The original, Spanish title for the Mexican film Tigers Are Not Afraid was Vuelven, which translates to They Come Back. This feels a bit like an American marketing tactic to obscure how grim this story really is, and instead focus on fierce bravery. Never mind the fact that said bravery is among children orphaned by Mexican drug cartels and living on the streets of city neighborhoods turned into ghost towns.
To call this movie “haunting” is an understatement, and I mean that as a compliment. It didn’t even occur to me until it was over that this can fit comfortably within the horror genre, albeit a sort of fantastical version of it. This is the kind of movie Guillermo del Toro should be aspiring to. But instead of a twisted love story set in a dark fantasy world, this is a dark fantasy that reflects a profoundly bleak reality.
Clocking in at a brisk 83 minutes, writer-director Issa López gets right to the point, opening in a classroom where the children are tasked with writing a fairy tale — which Tigers Are Not Afraid then becomes. Gunfire is heard outside and the students and the teacher all get on the floor. The teacher hands Estrella (Paola Lara) three pieces of chalk and declares them three wishes. When Estrella’s mother later disappears at the hands of local drug lords and she makes a wish for her mother to come back, the wish comes true, but not quite in the way she wanted.
There are shades of the W.W. Jacobs short story The Monkey’s Paw here, although it remains to be seen whether Issa López is even familiar with it. López isn’t offering any lesson about interfering with fate. There is an altogether different purpose to the dead returning to 10-year-old Estrella (hence the Spanish title). Some viewers may want to brace themselves for the stark turns this story takes, with death being a constant reality for all involved, including the gang of children at the center of the proceedings. In one case, a child’s stuffed tiger returns along with him, now alive and apparently here to help, a strangely comforting presence with its regular purring under perilous circumstances.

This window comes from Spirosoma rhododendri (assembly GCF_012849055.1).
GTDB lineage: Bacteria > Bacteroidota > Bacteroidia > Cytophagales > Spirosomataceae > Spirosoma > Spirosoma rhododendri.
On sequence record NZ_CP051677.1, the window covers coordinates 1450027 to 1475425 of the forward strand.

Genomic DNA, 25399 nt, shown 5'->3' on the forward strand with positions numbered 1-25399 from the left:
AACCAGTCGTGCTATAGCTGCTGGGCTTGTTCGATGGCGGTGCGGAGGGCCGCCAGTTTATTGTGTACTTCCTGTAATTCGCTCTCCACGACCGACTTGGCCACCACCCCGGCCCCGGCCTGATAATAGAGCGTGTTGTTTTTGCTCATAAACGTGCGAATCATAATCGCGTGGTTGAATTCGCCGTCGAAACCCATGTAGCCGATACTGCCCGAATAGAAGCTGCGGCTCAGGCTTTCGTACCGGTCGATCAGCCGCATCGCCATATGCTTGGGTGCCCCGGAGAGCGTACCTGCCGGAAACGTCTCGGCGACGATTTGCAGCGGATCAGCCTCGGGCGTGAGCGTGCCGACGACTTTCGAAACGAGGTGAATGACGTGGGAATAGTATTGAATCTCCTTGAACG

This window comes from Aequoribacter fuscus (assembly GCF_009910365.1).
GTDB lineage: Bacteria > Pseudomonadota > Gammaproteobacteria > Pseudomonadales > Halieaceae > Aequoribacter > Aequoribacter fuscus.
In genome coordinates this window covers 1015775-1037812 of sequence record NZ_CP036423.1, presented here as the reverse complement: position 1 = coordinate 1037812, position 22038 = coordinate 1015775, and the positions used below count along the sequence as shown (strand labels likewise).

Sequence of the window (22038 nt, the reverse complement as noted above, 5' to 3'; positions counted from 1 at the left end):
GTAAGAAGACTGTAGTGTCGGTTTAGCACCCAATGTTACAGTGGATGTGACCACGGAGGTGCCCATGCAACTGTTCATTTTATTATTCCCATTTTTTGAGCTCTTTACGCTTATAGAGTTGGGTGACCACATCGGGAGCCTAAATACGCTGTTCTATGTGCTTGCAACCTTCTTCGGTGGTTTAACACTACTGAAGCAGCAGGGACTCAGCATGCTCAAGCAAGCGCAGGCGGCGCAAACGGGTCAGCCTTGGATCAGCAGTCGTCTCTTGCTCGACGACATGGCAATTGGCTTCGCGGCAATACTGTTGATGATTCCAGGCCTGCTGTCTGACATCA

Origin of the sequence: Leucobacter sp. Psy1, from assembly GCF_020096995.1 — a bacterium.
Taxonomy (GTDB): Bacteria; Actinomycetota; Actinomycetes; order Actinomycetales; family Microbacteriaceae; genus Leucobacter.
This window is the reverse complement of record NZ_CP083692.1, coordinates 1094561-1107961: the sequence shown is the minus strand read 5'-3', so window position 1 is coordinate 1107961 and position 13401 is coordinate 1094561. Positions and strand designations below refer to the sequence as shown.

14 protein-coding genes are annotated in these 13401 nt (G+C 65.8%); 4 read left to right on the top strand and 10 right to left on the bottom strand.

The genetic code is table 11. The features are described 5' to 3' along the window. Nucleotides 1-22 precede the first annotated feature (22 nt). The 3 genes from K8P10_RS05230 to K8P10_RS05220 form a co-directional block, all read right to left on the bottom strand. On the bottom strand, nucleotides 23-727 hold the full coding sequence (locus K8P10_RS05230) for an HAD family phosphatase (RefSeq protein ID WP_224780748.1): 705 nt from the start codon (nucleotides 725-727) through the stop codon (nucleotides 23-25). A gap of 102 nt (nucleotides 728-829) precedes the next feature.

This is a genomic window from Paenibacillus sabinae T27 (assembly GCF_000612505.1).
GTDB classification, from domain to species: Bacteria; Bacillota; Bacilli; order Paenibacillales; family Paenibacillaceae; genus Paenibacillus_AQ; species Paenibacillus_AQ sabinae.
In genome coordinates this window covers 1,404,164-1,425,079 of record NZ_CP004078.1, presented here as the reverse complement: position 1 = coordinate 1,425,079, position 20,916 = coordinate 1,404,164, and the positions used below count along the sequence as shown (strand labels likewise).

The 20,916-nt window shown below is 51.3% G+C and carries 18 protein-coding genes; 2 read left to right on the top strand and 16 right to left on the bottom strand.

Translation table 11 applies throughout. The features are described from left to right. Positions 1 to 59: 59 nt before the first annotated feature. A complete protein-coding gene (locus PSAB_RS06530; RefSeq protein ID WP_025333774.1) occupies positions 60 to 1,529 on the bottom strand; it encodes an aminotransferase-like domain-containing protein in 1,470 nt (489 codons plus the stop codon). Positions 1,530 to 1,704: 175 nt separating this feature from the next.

The apparently supernatural elements of Tigers Are Not Afraid are used with subtlety and sparingly, which is a big part of what gives it a uniquely hypnotic power. These kids are on their own in mostly empty neighborhoods, scavenging for food and hiding from unscrupulous murderers, much of the time in once-grand abandoned buildings. And then wall graffiti of a tiger might suddenly be animated, or a bat-sized dragon might fly out of a cell phone. A thin line of blood slowly flows in straight lines around indoor spaces toward characters in fatal danger. In any case, it is all shot with stark, often beautiful precision. The kids, all of them amateurs with no prior acting experience, have a peculiarly raw screen presence.
The drug lords who are after them are given no real story of their own, beyond them looking for the cell phone stolen by the kid gang’s de facto leader, Shine (Juan Ramón López). There is no background there, and otherwise no real backstory for the kids either, except that they have all been orphaned by the drug war. All of that is besides the point, given how present these kids always have to be in the here and now. It was hard not to think about this when the gang buries one of their own, how as far as the rest of the world is concerned, that kid may as well have never existed. Who will remember him now? These kids live in functionally post-apocalyptic circumstances. Consider the many kids in other parts of the world for whom that is their lived reality.
Spoiler alert, there are no happy endings here, not really. Tigers Are Not Afraid offers a fantasy world in which a few select villains reap what they sow, but at a terrible cost, and if you think about it, the world they leave behind remains unchanged. The upside is merely the power of storytelling, giving lost children a voice. Issa López is certainly a distinctive voice in cinema, someone whose work I hope we see more of. It’s not often someone can lure me in with what essentially amounts to ghosts and zombies, but they feel different because their use and function are so imbued with meaning, however despairing it may be,